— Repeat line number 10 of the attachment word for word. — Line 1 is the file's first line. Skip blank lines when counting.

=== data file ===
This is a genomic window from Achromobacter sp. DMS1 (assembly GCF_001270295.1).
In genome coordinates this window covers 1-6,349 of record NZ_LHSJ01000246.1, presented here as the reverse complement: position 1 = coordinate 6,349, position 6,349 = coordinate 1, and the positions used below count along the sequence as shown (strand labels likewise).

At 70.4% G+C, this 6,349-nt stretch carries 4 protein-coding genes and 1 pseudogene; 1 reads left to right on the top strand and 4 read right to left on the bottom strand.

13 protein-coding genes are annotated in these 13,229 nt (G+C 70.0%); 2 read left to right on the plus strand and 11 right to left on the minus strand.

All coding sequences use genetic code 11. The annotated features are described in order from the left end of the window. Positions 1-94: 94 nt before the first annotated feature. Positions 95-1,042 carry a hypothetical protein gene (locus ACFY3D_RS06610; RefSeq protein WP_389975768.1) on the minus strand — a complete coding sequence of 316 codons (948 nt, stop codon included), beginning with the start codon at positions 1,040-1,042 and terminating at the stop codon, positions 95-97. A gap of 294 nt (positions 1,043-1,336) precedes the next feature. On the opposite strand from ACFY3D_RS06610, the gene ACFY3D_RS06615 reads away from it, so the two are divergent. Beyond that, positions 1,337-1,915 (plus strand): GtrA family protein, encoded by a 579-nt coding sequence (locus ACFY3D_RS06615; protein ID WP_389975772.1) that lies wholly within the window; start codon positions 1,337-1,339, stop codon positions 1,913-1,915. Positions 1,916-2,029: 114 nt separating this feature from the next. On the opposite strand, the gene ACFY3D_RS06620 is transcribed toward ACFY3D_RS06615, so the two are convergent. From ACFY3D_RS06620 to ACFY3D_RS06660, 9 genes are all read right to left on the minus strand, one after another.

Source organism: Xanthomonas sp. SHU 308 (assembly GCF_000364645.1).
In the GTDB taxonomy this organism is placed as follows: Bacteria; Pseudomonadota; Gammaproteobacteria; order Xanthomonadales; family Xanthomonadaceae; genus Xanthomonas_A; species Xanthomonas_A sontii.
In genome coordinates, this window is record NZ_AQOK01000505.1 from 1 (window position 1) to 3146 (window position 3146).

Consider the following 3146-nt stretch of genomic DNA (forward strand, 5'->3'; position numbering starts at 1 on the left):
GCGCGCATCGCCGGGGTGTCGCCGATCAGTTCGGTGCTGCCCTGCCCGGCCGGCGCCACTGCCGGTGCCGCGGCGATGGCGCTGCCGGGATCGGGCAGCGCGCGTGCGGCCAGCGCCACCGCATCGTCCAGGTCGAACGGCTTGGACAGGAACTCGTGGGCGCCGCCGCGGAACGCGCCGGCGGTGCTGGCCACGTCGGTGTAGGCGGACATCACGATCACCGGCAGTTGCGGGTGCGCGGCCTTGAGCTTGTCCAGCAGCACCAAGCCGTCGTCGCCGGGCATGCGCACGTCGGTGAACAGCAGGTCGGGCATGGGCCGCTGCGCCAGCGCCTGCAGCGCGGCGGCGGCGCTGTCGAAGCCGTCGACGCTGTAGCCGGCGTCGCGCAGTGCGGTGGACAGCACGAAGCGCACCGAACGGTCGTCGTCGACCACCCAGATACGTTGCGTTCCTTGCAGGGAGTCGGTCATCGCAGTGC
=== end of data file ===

GCGCGCATCGCCGGGGTGTCGCCGATCAGTTCGGTGCTGCCCTGCCCGGCCGGCGCCACTGCCGGTGCCGCGGCGATGGCGCTGCCGGGATCGGGCAGCGCGCGTGCGGCCAGCGCCACCGCATCGTCCAGGTCGAACGGCTTGGACAGGAACTCGTGGGCGCCGCCGCGGAACGCGCCGGCGGTGCTGGCCACGTCGGTGTAGGCGGACATCACGATCACCGGCAGTTGCGGGTGCGCGGCCTTGAGCTTGTCCAGCAGCACCAAGCCGTCGTCGCCGGGCATGCGCACGTCGGTGAACAGCAGGTCGGGCATGGGCCGCTGCGCCAGCGCCTGCAGCGCGGCGGCGGCGCTGTCGAAGCCGTCGACGCTGTAGCCGGCGTCGCGCAGTGCGGTGGACAGCACGAAGCGCACCGAACGGTCGTCGTCGACCACCCAGATACGTTGCGTTCCTTGCAGGGAGTCGGTCATCGCAGTGC